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A very aromatic Insignia with pencil-shaving and graphite highlights to the dark fruit and blackberries. Full-bodied yet tensioned and vertical with very fine tannins that run deep and layered in the wine. Needs time to come together but fantastic tension and structure. Try after 2027.v
A blend of 93% Cabernet Sauvignon 5% Petit Verdot and 2% Malbec the 2019 Insignia is deep garnet-purple colored. It needs a shake or two before the glass combusts with atomic scents of creme de cassis blueberry preserves and stewed black cherries followed by subtle suggestions of cedar chest pencil lead iron ore and crushed rocks plus a waft of cloves. Full-bodied rich and concentrated the palate delivers compelling poise led by firm fine-grained tannins and a lively line of freshness finishing with epic length.
The 2019 Insignia is a bold explosive wine. Sumptuous dark fruit mocha leather sweet spice and tobacco are all amplified in an Insignia endowed with tremendous textural intensity and plenty of soft contours. I imagine the 2019 will age well for years but it will also drink well with minimal cellaring. - By Antonio Galloni on October 2022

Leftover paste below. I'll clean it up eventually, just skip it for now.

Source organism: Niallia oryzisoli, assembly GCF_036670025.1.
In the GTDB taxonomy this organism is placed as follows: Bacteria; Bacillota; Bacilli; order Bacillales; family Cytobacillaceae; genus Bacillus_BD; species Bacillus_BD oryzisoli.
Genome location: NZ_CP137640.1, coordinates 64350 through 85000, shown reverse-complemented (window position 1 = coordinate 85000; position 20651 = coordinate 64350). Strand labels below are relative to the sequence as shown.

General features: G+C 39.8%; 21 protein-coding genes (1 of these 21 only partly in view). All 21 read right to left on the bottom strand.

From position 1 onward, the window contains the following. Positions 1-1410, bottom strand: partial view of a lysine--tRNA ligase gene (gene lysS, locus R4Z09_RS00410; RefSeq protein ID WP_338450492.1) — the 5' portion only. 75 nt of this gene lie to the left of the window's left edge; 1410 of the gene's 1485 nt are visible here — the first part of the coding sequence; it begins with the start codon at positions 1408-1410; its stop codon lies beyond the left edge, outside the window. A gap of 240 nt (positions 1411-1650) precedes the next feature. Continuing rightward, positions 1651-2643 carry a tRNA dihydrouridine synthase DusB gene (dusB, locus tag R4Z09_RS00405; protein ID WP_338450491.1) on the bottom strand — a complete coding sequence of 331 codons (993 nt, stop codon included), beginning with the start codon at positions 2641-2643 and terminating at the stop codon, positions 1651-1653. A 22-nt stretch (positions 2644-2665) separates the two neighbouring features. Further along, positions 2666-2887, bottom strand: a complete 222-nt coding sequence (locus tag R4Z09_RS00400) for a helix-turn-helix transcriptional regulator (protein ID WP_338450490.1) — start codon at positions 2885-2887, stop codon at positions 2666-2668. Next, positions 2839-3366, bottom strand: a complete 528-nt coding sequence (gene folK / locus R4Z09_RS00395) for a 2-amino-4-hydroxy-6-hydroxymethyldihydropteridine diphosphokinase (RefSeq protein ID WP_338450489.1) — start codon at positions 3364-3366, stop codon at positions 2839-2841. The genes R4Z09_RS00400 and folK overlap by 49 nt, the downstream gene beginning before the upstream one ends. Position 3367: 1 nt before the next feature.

More elegant and refined than the Napa Cab the 2019 Insignia features restrained cedar and vanilla notes (despite spending two years in 100% new French oak) and delicate herbal shadings accenting cassis and black cherry fruit. Full-bodied velvety and somewhat open-knit on the palate it turns plush and long on the finish adding a touch of warmth. Production this year is approximately 17000 cases reflecting the increased volume coming from recently replanted vineyards. It's remarkable what a good job they continue to do with this bottling year after year without compromising on quality. It was a gorgeous afternoon when I pulled into the parking lot at Joseph Phelps Winery. For those who haven't been it's tucked into a small side valley east of the Silverado Trail in Saint Helena a short ways up Taplin Road. The terrace overlooking the vineyards and old winery building are beautiful settings in which to taste and a high shelf in the interior is home to an impressive lineup of empty trophy bottles consumed by the founder. Winemaker Ashley Hepworth had been at Phelps for 23 years when I visited in February but she has since departed to start her own consulting business. Assistant winemaker Kelly Fields?18 years with Phelps?also joined us for the tasting and I believe she is staying on. I wrote in my notes at the time that they showed remarkable longevity for non-family members in a Napa winery?I hope I didn't jinx anything! Getting back to the wines this was primarily a look at the 2019s from bottle and the 2021s from barrel (or tank). Hepworth explained that they picked about one-third of the red fruit in 2020 but "couldn't make the wines work" so that wine was sold in bulk. From 2008-2016 the Napa Valley Cabernet Sauvignon was actually all estate but it now includes some grower fruit to replace missing volumes from vineyards that are being replanted. The winery owns roughly 400 acres in Napa Valley with about 80 under redevelopment. According to Hepworth it's usually a bit under 50% new oak mostly French but includes a small proportion of American (less than 25%). The big boys here are Insignia and the Backus Vineyard Cabernet Sauvignon both top-quality wines but made in contrasting styles. Insignia is a wine blended from several sites and typically quite lush meant to epitomize the ripeness and softness of the valley floor while Backus from a single vineyard is more structured. Both Backus and Insignia age in 100% new French oak. Given the attention to Cabernet Sauvignon at Phelps it would be easy to overlook the winery's long history with Syrah which Joe Phelps bottled as a varietal wine in 1974?the first in California. Today the Syrah is sourced from Larry Hyde in Carneros but it remains a terrific wine?and one that sells for about two-thirds of the price of the Napa Valley Cabernet. Co-fermented with a small amount of Viognier (like Côte-Rôtie) it's the unsung gem in the winery's portfolio. The 2021s look promising here as at so many of the wineries I've visited. Fields said overall yields were down about 10% from the 10-year average. May was chilly and rainy which got the vegetative growth off to a good start but then the summer was dry with no major heat waves. "Canopy management was key" according to Fields.